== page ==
Do a few sessions with different triggers. Practice until you think she’s figuring out the game. At the next session, do a few reps of marking/rewarding. Then the next time the dog looks at the trigger, just wait. Don’t mark. When she looks back at you as if to say “where’s my treat?” mark/reward. You’re now ready for the next phase.
Phase two: Every time the dog looks at the trigger, wait for her to look away from it or look at you. Mark/reward for this “disengaging” from the trigger.
The “Fired up, Frantic, and Freaked Out” training plan
This suggestion is a bit different – it’s a recommendation for a book with a complete training plan.
I like this plan for frustration-reactive dogs. This step-by-step plan will show you how to teach a crazy, out-of-control dog to calm himself down and gain some impulse control.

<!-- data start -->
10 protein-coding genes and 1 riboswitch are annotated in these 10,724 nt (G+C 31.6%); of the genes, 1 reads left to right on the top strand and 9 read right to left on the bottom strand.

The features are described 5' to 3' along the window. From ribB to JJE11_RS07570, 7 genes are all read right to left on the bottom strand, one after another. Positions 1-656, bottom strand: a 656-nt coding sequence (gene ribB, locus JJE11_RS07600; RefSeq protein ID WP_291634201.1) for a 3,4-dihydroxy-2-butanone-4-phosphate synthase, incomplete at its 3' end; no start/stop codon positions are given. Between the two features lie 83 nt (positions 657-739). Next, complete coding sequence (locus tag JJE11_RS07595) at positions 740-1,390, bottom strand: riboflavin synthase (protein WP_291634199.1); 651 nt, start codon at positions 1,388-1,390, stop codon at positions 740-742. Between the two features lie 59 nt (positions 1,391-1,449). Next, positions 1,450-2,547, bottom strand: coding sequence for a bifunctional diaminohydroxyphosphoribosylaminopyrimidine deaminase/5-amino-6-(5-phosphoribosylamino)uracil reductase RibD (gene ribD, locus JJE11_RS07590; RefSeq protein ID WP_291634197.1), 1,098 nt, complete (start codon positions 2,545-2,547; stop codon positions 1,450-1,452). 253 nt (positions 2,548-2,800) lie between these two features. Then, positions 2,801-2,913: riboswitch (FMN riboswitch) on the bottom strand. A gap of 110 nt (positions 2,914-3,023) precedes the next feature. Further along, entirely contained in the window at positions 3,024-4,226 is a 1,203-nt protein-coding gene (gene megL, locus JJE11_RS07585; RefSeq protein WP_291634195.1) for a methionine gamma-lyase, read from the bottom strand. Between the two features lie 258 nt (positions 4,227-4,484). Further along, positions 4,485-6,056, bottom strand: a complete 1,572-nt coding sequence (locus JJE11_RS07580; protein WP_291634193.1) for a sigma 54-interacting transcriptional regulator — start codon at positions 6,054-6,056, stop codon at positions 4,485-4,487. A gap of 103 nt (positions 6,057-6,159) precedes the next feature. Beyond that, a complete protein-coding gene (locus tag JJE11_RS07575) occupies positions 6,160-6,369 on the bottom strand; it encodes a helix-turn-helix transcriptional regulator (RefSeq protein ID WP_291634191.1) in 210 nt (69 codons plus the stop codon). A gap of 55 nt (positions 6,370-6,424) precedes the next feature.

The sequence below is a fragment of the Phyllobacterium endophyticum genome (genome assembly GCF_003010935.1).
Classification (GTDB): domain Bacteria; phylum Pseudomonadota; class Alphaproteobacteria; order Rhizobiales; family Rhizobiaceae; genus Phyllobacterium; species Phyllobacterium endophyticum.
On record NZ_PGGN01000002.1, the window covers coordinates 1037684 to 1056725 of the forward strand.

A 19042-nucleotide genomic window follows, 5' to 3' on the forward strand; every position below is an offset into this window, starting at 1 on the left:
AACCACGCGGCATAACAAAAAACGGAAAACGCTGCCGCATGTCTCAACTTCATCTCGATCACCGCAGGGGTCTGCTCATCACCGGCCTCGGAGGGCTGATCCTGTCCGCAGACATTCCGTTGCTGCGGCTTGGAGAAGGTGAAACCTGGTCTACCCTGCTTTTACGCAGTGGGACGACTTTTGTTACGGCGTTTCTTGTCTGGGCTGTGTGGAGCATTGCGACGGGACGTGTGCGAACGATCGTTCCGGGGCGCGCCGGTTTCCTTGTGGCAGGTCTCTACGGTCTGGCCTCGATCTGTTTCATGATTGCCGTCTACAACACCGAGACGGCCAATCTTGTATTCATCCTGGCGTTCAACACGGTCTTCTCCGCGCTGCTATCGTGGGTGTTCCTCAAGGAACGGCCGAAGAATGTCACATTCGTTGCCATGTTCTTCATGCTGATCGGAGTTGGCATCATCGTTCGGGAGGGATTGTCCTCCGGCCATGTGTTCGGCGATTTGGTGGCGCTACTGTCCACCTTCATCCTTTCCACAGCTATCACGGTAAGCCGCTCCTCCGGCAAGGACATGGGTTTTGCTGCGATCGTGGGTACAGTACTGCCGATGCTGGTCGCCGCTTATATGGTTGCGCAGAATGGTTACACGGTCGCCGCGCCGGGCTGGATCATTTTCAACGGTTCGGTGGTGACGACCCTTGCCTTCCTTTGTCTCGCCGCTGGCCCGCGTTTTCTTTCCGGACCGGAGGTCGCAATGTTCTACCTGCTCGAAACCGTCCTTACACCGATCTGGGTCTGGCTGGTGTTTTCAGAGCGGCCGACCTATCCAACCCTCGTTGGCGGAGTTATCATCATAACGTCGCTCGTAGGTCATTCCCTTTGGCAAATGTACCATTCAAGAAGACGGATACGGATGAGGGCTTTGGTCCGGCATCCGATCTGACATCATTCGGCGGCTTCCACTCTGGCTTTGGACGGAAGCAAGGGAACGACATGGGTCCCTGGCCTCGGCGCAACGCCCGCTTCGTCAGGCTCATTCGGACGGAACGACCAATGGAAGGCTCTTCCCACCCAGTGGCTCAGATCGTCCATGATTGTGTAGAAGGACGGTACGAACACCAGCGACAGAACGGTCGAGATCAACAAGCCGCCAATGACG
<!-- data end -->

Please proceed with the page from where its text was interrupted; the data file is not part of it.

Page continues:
Fired Up, Frantic, and Freaked Out is a book by trainer Laura VanArendonk Baugh.
Here’s a link to the ebook version.
I’m not affiliated with this book in any way, I just really like it and I think you will too. Especially if you like my writing/teaching style. Laura’s is similar.
Behavior Adjustment Training 2.0 (BAT)
Have you tried methods like the ones above and had limited success? BAT can help.
BAT is the invention of renowned trainer Grisha Stewart. It’s a force-free training method that does not rely on treats, and it can get amazing results where other methods fail.
It lets dogs investigate the trigger at their own pace, and empowers them to make good, non-reactive decisions. It helps fear-reactive dogs gain confidence, and it teaches social skills to frustration-reactive dogs.
There’s a lot to BAT, including specific leash-handling techniques. It’ll take some time to get yourself all familiarized with it. So my suggestion for “Average Joe” dog owners is to start with plug-and-play methods like observation games or the plan in Fired Up, Frantic, and Freaked Out.
But if that isn’t working for you, or if you consider yourself to be a dog nerd (one of us! One of us!), you might want to take a dive down the BAT rabbit hole.